B. The Purpose of Prophecy.
1. The Difference Between Prophecy and Teaching.
a) New Testament "prophecy" was based on spontaneous prompting from the Holy Spirit
1) Unless a person receives a spontaneous "revelation" from God, there is no prophecy.
(a) A man's words may be inspired by God without his even knowing it
1. The unsaved (John 11:45-53) or the saved (Matthew 16:13-17)
(b) Mark 8:31-33 – A man can also be parroting the words of Satan without realizing it.
b) Teaching is often simply an explanation or application of Scripture
1) Acts 15:35; 11:11, 25; Rom. 2:21; 15:4; Col. 3:16; Heb. 5:12.
2) A repetition and explanation of apostolic instructions (Rom. 16:17; 2 Tim. 2:2; 3:10; et al.). It is what we would call "Bible teaching" or "preaching" today.
c) So the distinction is quite clear:
1) If a message is the result of conscious reflection on the text of Scripture, containing interpretation of the text and application to life, then it is (in New Testament terms) a teaching.
2) But if a message is the report of something God brings suddenly to mind, then it is a prophecy.
3) And of course, even prepared teachings can be interrupted by unplanned additional material that the Bible teacher suddenly felt God was bringing to his mind--in that case, it would be a "teaching" with an element of prophecy mixed in.
1 Corinthians 14:20-25 – I have heard a report of this happening in a clearly noncharismatic Baptist church in America. A missionary speaker paused in the middle of his message and said something like this: "I didn't plan to say this, but it seems the Lord is indicating that someone in this church has just walked out on his wife and family. If that is so, let me tell you that God wants you to return to them and learn to follow God's pattern for family life." The missionary did not know it, but in the unlit balcony sat a man who had entered the church moments before for the first time in his life. The description fitted him exactly, and he made himself known, acknowledged his sin, and began to seek after God.
In this way, prophecy serves as a "sign" for believers (1 Cor. 14:22)--it is a clear demonstration that God is definitely at work in their midst, a "sign" of God's hand of blessing on the congregation. And since it will work for the conversion of unbelievers as well, Paul encourages this gift to be used when "unbelievers or outsiders enter" (1 Cor. 14:23).
2. The Superiority & Purpose of Prophecy.
a) We Should "Earnestly Desire" Prophecy (1 Cor.14:1-5)
1) Paul valued this gift so highly that he told the Corinthians to:
(a) "Make love your aim, and earnestly desire the spiritual gifts especially that you may prophesy" (1 Cor. 14:1).
(b) Then at the end of his discussion of spiritual gifts he said again, "So, my brethren, earnestly desire to prophesy" (1 Cor. 14:39).
(c) And he said, "He who prophesies edifies the church" (1 Cor. 14:4).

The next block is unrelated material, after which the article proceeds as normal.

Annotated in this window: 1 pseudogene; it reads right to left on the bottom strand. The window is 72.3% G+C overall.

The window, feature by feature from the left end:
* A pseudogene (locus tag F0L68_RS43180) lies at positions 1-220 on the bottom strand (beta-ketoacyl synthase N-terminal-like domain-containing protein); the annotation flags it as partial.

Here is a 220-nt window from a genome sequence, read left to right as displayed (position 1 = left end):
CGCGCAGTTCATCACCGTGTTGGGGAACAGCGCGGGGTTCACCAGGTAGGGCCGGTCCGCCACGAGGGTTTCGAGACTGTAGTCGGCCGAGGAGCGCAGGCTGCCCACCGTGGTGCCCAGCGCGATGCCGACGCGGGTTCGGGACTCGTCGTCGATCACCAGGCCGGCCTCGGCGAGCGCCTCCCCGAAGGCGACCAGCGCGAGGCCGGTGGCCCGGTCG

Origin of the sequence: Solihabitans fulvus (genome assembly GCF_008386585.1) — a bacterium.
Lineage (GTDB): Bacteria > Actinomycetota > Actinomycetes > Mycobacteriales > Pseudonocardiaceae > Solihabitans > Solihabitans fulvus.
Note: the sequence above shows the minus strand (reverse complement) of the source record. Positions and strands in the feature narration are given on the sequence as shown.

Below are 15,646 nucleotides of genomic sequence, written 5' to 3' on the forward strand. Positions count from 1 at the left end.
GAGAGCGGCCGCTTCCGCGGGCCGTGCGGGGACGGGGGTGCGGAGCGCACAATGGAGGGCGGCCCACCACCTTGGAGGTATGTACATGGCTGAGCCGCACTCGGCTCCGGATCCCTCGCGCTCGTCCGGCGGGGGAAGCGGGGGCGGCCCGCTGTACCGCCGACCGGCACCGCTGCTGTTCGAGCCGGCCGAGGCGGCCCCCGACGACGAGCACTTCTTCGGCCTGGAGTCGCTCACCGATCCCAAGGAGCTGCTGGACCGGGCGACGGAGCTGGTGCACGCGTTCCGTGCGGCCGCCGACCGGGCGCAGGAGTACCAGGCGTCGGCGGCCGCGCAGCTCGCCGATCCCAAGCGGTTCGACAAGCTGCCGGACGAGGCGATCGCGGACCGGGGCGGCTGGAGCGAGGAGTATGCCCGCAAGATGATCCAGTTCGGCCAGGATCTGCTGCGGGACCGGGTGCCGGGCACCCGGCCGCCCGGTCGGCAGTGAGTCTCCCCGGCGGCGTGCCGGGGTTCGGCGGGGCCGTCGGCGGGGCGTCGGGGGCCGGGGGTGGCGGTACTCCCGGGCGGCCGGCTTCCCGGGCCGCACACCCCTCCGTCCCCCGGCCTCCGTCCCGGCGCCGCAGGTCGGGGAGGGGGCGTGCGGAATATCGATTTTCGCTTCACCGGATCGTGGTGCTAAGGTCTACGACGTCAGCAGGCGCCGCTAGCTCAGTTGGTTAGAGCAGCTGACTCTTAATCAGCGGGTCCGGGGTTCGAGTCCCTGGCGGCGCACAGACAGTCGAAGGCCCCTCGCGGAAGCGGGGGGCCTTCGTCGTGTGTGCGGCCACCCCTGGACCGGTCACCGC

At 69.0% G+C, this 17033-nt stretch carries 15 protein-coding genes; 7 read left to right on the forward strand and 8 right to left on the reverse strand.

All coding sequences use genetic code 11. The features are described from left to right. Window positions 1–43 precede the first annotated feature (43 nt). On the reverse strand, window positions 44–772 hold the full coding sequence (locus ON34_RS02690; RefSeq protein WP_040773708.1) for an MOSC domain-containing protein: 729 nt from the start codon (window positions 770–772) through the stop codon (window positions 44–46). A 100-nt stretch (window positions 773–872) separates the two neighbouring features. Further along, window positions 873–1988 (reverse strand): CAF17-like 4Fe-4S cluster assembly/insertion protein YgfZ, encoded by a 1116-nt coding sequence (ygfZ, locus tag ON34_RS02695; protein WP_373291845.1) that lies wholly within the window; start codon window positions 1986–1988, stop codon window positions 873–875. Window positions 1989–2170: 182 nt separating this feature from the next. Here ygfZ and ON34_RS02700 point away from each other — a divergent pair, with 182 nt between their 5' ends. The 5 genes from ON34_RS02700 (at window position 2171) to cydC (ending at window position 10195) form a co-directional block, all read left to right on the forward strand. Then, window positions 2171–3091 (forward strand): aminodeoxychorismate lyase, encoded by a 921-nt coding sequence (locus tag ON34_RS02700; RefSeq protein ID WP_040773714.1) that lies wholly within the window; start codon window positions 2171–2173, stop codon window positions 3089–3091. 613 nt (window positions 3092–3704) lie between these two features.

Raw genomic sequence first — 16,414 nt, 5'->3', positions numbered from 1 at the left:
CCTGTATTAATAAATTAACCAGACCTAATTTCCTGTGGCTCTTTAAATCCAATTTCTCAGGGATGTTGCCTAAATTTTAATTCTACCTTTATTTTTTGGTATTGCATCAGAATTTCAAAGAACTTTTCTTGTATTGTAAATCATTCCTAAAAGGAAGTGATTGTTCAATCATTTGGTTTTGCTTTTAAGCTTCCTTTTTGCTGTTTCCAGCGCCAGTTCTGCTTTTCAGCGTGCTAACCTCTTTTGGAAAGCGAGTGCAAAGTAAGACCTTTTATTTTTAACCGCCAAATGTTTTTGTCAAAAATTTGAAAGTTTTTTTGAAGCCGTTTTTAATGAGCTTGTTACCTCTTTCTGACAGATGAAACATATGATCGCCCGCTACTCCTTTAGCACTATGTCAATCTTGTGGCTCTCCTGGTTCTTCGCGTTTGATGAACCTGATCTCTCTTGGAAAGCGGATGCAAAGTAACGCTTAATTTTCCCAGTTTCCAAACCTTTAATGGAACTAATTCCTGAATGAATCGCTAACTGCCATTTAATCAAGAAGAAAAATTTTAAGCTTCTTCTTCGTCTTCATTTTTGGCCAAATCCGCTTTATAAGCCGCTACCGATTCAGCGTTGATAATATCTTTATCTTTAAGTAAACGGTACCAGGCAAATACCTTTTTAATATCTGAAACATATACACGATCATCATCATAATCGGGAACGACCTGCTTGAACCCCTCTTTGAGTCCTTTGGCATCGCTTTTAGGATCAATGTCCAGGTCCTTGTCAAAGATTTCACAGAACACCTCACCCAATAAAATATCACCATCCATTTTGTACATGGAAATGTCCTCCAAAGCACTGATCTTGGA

b) The Three Purposes of Prophecy.
1) To Edify – Build Up, and To Encourage Us To Trust the Lord & Lay Hold of His Promises. The Spirit speaks forth words the build us up, increase our faith, and fortify our relationships in Jesus Christ.
2) To Exhort – This is someone who spurs us to act upon what we know from Scripture.
3) To Comfort Us – God is on the throne, He is in control, He is watching over us (Rom.8:28).
C. Rules For Prophecy.
1. The Church Services
a) Church Services Are To Be Conducted Decently and in Order (1 Cor.14:40).
1) God is not the author of confusion (14:33), and the church services ought to be conducted with a mind toward the response of unbelieving guests
b) Let two or three prophets speak, and let the others judge (14:29)
1) It should not start out with “thus says the Lord”
2) The words should not be condemning.
3) Other times people might say something that is what I have been mulling over in my heart.
c) All Prophecies Are To Be Judged—Three Scriptural Bases for Judging Prophecy.
1) Does the prophecy line up with the already revealed Word of God?
(a) The Word of God is forever established and God is not going to give any revelation that conflicts with He written Word (Jer.23:28). God speaks to us through His Word, and visions and dreams are but chaff compared to the wheat of the Word of God.
2) Does it line up with the facts?
(a) People accuse you of motives you don’t even have.
(b) If the prophecies are a prediction, the I observe them to see whether the things come to pass. If the things come to pass & the message honors the Lord, then you can judge that it mjst have been of God.
3) Does is honor Jesus Christ?
(a) A prophet may be false even if his prophecies come true (Deut.13:1-5).
d) Make Room for Others to Speak (1 Cor.14:30).
2. Dealing With False Prophets.
a) The Prophets Word’s Had to Come From God.
1) When a prophet spoke in God's name in this way, every word he spoke had to come from God, or he would be a false prophet (cf. Num. 22:38; Deut. 18:18-20; Jer. 1:9; 14:14; 23:16-22; 29:31-32; Ezek. 2:7; 13:1-16).
2) Jesus repeatedly spoke about false prophets (Matt.7:15; 24:11, 24), Peter wrote (2 Pet2:1-3)